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VA law prevents utility shutoffs in extreme circumstances; MI construction industry responds to a high number of worker suicides; 500,000 still without power or water in the Houston area; KY experts: Children, and babies at higher risk for heat illness.

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The House passes the SAVE Act, but fails to hold Attorney General Merrick Garland in inherent contempt of Congress, and a proposed federal budget could doom much-needed public services.

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Enticing remote workers to move is a new business strategy in rural America, Eastern Kentucky preservationists want to save the 20th century home of a trailblazing coal miner, and a rule change could help small meat and poultry growers and consumers.

Preserving Wildlife, Climate Critical Topics for 2023 Farm Bill

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Thursday, March 2, 2023   

As hearings on the 2023 Farm Bill begin, a push is on to ensure biodiversity is part of the conversation. A Senate hearing on the bill's conservation and forestry programs was held on Wednesday.

According to Defenders of Wildlife, more than 70% of species listed under the Endangered Species Act rely on private lands, and more than 40 % of private land in the lower 48 states is managed for agriculture.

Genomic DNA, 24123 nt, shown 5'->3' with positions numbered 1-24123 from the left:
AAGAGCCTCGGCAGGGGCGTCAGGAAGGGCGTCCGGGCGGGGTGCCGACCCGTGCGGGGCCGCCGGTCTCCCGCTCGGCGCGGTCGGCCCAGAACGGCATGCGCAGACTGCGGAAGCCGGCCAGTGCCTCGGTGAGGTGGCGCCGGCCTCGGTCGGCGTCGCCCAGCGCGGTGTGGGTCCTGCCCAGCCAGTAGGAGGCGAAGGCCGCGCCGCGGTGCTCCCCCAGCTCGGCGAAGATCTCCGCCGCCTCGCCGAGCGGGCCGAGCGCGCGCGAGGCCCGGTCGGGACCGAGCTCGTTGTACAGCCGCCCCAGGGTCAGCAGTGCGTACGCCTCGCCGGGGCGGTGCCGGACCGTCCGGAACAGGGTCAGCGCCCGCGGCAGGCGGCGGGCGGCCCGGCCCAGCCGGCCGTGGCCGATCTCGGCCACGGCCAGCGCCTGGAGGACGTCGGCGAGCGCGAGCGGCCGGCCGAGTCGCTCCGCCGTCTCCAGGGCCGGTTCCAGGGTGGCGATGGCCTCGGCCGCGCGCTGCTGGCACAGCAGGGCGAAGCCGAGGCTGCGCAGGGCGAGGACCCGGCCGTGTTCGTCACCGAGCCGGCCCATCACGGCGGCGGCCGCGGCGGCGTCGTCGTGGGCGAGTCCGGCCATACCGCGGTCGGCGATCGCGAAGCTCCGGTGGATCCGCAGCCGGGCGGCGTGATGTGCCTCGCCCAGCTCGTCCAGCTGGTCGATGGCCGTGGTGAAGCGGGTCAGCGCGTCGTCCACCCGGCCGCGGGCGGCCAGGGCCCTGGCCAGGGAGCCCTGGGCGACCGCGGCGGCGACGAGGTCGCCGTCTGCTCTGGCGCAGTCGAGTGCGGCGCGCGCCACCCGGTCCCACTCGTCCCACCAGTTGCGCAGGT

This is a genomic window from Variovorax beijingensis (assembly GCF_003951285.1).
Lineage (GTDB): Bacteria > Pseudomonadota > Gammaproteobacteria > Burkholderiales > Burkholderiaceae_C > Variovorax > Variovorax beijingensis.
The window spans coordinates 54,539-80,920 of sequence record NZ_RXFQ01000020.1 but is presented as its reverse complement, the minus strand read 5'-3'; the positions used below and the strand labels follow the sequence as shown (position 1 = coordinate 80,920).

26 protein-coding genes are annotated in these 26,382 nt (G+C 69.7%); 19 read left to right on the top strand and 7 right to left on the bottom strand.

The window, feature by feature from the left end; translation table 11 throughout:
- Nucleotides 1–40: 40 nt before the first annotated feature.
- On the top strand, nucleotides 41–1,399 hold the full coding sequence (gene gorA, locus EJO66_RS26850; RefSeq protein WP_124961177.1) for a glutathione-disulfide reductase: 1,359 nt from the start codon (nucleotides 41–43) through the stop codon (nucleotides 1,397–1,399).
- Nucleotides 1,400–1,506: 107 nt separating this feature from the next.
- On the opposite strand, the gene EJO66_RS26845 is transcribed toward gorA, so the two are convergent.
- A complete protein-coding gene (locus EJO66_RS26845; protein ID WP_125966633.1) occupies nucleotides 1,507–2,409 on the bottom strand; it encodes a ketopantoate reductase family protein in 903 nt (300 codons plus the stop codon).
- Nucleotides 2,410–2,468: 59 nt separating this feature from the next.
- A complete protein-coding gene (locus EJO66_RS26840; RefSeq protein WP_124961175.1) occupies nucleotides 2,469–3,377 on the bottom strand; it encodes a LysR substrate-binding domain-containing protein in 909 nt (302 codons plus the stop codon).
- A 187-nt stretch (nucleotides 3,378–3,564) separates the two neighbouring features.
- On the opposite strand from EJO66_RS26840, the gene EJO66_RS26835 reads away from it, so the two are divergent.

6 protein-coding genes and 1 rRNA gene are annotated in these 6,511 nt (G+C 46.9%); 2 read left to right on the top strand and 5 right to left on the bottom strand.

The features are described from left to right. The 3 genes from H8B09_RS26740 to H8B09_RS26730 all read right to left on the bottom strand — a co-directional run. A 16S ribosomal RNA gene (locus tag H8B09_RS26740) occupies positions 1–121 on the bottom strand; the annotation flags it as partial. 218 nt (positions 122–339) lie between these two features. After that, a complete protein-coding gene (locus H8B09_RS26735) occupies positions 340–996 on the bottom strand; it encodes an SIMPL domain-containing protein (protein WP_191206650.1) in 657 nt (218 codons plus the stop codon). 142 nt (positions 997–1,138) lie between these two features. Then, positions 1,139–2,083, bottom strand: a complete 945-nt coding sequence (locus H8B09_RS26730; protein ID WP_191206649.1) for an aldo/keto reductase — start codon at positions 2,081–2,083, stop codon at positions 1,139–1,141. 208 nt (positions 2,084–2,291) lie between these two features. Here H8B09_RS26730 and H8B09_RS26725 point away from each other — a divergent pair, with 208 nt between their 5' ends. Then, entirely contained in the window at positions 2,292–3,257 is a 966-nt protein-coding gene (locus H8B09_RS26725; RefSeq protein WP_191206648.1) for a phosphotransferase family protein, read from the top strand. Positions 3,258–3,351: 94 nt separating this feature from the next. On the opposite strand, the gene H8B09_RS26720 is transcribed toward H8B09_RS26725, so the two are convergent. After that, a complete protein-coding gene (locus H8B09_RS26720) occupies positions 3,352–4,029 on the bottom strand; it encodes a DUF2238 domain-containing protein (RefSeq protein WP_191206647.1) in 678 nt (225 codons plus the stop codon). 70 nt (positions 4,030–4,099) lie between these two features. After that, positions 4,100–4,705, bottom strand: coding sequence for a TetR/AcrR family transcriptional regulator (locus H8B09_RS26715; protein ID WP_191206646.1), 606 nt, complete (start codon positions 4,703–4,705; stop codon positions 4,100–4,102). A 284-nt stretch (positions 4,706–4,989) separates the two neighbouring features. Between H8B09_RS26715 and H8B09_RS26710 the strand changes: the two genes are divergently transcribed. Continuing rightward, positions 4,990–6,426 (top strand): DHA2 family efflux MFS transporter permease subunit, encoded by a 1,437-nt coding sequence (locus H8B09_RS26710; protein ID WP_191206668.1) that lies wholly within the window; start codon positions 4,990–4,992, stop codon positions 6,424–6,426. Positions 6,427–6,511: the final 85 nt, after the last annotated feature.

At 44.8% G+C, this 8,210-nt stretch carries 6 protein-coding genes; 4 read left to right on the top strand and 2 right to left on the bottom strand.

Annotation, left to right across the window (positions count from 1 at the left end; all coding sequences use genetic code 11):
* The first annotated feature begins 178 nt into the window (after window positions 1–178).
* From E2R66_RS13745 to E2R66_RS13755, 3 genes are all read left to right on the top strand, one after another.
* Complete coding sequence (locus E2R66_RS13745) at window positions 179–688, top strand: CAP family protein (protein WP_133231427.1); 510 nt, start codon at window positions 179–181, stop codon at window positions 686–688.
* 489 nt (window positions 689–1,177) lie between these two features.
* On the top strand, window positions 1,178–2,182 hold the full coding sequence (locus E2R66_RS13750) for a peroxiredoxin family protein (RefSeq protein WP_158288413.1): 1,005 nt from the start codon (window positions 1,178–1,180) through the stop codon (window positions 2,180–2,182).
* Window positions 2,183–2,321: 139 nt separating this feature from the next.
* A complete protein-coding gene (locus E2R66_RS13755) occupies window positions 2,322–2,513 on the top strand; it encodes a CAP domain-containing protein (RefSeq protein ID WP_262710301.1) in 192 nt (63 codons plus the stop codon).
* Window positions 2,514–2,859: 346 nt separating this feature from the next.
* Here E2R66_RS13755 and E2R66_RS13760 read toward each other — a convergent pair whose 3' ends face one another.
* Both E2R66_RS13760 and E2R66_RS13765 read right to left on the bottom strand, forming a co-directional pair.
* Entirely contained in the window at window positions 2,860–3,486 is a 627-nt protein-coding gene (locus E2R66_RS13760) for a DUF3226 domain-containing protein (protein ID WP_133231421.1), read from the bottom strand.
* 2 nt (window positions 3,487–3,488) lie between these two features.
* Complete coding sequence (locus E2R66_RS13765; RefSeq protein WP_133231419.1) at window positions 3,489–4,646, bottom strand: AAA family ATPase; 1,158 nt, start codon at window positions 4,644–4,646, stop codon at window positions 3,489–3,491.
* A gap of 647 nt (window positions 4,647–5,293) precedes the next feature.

Mary Pfaffko, senior private lands policy analyst, Defenders of Wildlife, said the bill is an opportunity to combat the linked issues of biodiversity loss and climate change.

"Farmers, ranchers and producers play a critical role in conserving our nation's wildlife," Pfaffko pointed out. "With so many of our nation's imperiled species occurring on private lands, depending on private lands, they depend on this Farm Bill."

Pfaffko noted Defenders of Wildlife's recommendations for the Farm Bill include incentivizing projects with co-benefits for climate and wildlife and providing national-level funding for all Working Lands for Wildlife initiatives.

Kristine Akland, the Missoula-based Northern Rockies senior attorney for the Center for Biological Diversity, said the last farm bill also included exclusions for some timber sales from analyses on their environmental impact. She stressed taking away the exclusion would help protect some of Montana's diverse habitats.

"That allows the public to be involved in that process to ensure that these projects aren't completely, irreparably damaging the important ecosystems in the Northern Rockies but also, really, across the country," Akland explained.

The current Farm Bill from 2018 expires Sept. 30.

Disclosure: Defenders of Wildlife contributes to our fund for reporting on Climate Change/Air Quality, Endangered Species and Wildlife, Energy Policy, and Public Lands/Wilderness. If you would like to help support news in the public interest, click here.


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